Ways to Quit Smoking Safely and Effectively: How to Stop Smoking, Handle Withdrawal and Safeguard Health

For many, a New Years resolution to quit smoking can be a path to a much healthier year, and a much longer life. But there are some dangers associated with quitting, including an increased risk of diabetes brought on by rapid weight gain, as found in a study published in the Annals of Internal Medicine. Other potential health pitfalls when someone stops smoking include depression, stress and withdrawal symptoms.

Here are some ways to quit smoking safely and effectively:

Watch Your Weight after Quitting Smoking

Swift weight gain after quitting cigarettes has been linked to increased health risks, including the development of diabetes. Developing a healthy eating and exercise plan before quitting can help blunt the effects of increased appetite caused by stopping smoking. Those interested in stopping smoking should consult a doctor or nutritionist before quitting in order to make a plan for how to handle the potential weight gain.

How to Quit Smoking and Plan Ahead for Nicotine Withdrawal Symptoms

Nicotine is addictive, and withdrawal symptoms can hinder efforts to quit smoking. Quitters who plan ahead find it easier to deal with withdrawal symptoms. Nicotine replacement products, such as patches or gums, can help mitigate the physical withdrawal symptoms. For psychological difficulties in quitting, many try replacement activities, including exercising, taking a warm bath, chewing on a straw or immersing themselves in a distracting hobby like needlework.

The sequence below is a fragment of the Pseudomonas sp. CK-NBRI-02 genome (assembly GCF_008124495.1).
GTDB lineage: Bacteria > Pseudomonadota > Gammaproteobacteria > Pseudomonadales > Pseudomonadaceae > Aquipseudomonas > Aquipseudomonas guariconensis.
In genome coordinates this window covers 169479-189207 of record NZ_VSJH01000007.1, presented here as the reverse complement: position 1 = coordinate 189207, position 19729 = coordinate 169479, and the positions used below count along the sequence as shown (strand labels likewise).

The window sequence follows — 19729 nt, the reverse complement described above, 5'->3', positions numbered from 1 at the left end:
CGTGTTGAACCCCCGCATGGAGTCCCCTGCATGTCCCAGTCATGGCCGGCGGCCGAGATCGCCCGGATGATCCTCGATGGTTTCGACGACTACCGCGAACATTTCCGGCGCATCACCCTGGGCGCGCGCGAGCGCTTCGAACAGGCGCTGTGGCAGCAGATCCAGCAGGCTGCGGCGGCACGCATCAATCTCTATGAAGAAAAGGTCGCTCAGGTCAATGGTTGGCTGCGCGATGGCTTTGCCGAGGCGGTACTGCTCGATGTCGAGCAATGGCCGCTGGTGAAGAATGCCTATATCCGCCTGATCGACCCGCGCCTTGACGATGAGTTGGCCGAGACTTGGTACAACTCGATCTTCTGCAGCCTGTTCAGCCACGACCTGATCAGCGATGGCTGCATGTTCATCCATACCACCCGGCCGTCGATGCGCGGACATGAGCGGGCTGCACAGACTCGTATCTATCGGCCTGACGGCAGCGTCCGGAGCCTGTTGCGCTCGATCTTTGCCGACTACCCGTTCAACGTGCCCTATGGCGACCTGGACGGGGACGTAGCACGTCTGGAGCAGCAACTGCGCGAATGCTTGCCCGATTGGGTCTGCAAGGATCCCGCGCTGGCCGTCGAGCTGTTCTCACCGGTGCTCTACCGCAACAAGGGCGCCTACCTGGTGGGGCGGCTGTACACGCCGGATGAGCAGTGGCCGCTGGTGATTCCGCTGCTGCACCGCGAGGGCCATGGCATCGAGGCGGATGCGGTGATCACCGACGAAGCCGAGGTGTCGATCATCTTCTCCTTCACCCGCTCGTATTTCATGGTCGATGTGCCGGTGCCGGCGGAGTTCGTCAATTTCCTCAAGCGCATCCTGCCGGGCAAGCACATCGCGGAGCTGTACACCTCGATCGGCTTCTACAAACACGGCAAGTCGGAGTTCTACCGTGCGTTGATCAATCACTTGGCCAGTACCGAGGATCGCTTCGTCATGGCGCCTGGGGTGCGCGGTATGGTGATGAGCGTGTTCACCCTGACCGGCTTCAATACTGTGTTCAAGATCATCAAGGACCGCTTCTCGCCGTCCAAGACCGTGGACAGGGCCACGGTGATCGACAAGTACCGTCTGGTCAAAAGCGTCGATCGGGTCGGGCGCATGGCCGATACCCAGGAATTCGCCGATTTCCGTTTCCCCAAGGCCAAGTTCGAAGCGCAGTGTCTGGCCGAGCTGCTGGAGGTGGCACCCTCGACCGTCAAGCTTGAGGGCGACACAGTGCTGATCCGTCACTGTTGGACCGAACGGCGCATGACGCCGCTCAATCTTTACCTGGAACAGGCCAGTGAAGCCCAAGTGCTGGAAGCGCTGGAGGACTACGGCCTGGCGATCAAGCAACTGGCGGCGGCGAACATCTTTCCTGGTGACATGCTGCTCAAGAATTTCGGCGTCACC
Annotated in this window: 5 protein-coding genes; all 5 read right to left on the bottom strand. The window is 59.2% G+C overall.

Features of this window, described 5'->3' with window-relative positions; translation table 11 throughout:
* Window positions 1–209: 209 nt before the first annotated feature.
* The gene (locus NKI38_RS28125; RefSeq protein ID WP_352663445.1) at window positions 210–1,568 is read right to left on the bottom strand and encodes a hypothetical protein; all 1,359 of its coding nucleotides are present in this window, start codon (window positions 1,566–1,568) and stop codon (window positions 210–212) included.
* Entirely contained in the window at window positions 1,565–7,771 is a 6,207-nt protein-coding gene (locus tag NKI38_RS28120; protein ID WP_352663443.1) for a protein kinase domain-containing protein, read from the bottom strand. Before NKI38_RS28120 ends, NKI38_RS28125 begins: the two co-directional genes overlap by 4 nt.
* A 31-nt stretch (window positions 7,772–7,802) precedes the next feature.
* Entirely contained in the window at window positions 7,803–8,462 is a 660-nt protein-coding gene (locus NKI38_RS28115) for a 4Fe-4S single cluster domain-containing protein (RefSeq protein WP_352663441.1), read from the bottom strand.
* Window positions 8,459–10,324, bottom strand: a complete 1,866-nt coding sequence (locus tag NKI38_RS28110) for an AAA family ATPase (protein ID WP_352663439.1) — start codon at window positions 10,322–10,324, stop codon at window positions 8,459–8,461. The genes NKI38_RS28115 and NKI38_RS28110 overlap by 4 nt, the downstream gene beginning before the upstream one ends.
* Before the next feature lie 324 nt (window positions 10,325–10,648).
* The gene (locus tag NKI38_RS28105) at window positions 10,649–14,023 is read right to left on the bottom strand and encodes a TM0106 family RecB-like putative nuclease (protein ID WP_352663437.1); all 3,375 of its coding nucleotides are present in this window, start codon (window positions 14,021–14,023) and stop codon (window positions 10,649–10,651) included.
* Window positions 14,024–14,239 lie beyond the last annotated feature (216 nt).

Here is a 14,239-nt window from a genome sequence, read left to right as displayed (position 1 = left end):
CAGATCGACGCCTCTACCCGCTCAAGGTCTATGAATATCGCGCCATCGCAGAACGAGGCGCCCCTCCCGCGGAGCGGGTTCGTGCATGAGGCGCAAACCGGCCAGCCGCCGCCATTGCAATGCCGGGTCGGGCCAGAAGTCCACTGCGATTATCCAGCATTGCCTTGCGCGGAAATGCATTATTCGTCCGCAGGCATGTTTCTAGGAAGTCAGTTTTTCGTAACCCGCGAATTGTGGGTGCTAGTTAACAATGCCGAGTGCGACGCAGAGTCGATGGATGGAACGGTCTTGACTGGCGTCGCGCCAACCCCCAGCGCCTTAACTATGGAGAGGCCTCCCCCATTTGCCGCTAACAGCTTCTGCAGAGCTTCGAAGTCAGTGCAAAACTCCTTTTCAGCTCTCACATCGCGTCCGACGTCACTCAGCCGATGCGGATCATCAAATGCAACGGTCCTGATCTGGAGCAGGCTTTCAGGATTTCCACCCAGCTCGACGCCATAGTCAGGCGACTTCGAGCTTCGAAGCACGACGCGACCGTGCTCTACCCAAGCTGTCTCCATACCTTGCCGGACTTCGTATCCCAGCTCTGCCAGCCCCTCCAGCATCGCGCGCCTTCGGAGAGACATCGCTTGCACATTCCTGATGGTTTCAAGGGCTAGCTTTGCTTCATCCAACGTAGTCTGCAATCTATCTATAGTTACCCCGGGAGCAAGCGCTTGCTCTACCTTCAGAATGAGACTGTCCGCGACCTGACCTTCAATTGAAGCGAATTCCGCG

Get Support to Stop Smoking

Support from family and friends can be invaluable when someone is trying to quit smoking, but those aren’t the only places to find support. Many cities and states have telephone programs to help people learn how to quit smoking. These programs use trained counselors to encourage and support the quitter and can give advice or answer questions about anything involved in the process of ending cigarette addiction.

Nicotene anonymous groups, which are modeled after alcoholics anonymous programs, are another place to find support for those trying to stop smoking.

Ways to Quit Smoking Include Nicotine Replacement Products and Other Stop Smoking Treatments

Nicotine replacement products can help reduce the cravings for cigarettes as well as fill some of the psychological need left when people give up smoking. These products come in a variety of forms, including gum, patches, inhalers, nicotine lozenges and nasal sprays.

Prescription medications to reduce nicotine cravings and help prevent mental symptoms include Bupropion, Varenicline and Nortriptyline.

Other methods and treatments people use to try stopping smoking include hypnosis, acupuncture, herbal remedies and electronic cigarettes.

According to the American Cancer Society, about 4% to 7% of people are able to quit smoking successfully without any help. But those who plan ahead and use a combination of physical and mental methods to help them quit have a much higher – and healthier – success rate.

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